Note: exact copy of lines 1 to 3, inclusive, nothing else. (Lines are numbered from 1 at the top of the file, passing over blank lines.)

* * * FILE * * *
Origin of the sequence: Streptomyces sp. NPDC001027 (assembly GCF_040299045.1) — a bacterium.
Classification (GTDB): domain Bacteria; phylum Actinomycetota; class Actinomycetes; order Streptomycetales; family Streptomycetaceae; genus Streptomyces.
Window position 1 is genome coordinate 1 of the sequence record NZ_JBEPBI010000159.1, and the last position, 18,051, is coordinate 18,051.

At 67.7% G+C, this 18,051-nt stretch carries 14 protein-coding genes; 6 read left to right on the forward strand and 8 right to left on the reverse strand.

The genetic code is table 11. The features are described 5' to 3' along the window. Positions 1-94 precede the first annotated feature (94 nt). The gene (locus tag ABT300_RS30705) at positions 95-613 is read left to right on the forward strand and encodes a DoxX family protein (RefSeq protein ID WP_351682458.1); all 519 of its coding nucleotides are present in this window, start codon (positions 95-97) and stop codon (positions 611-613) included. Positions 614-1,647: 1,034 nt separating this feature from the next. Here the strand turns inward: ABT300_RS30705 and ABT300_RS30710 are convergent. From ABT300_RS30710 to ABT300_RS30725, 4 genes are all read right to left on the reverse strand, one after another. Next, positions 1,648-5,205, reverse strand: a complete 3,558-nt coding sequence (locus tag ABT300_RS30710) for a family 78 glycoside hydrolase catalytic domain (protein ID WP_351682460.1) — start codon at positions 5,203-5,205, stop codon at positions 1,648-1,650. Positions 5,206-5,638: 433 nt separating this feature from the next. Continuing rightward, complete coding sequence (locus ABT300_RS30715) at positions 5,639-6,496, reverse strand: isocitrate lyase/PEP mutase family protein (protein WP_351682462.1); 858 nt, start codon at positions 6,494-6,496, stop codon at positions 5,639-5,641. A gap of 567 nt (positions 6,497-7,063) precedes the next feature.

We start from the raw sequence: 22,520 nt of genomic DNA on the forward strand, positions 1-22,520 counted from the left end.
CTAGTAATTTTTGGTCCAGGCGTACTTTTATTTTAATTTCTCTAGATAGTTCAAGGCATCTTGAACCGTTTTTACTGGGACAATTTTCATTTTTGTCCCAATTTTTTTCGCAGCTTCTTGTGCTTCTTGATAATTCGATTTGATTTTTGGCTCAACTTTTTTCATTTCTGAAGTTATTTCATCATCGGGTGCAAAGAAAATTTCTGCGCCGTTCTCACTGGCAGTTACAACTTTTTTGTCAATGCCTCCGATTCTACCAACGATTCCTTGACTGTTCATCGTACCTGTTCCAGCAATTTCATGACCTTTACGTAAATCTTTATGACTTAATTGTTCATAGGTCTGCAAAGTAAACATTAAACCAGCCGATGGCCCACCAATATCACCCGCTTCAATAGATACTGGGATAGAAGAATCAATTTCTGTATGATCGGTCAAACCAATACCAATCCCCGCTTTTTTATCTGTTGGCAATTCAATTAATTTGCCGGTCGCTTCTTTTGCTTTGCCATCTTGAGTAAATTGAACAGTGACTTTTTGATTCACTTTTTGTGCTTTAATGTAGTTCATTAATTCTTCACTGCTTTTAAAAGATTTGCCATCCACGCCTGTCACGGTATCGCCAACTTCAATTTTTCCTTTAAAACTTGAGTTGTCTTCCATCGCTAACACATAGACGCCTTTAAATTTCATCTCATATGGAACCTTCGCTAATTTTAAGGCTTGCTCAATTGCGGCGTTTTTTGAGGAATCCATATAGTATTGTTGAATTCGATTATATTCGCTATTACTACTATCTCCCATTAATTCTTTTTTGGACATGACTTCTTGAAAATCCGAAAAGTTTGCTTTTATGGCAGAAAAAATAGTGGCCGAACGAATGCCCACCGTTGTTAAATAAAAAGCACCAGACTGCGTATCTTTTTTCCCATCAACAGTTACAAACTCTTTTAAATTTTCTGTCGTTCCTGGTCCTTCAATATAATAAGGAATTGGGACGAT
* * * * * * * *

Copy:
Origin of the sequence: Streptomyces sp. NPDC001027 (assembly GCF_040299045.1) — a bacterium.
Classification (GTDB): domain Bacteria; phylum Actinomycetota; class Actinomycetes; order Streptomycetales; family Streptomycetaceae; genus Streptomyces.
Window position 1 is genome coordinate 1 of the sequence record NZ_JBEPBI010000159.1, and the last position, 18,051, is coordinate 18,051.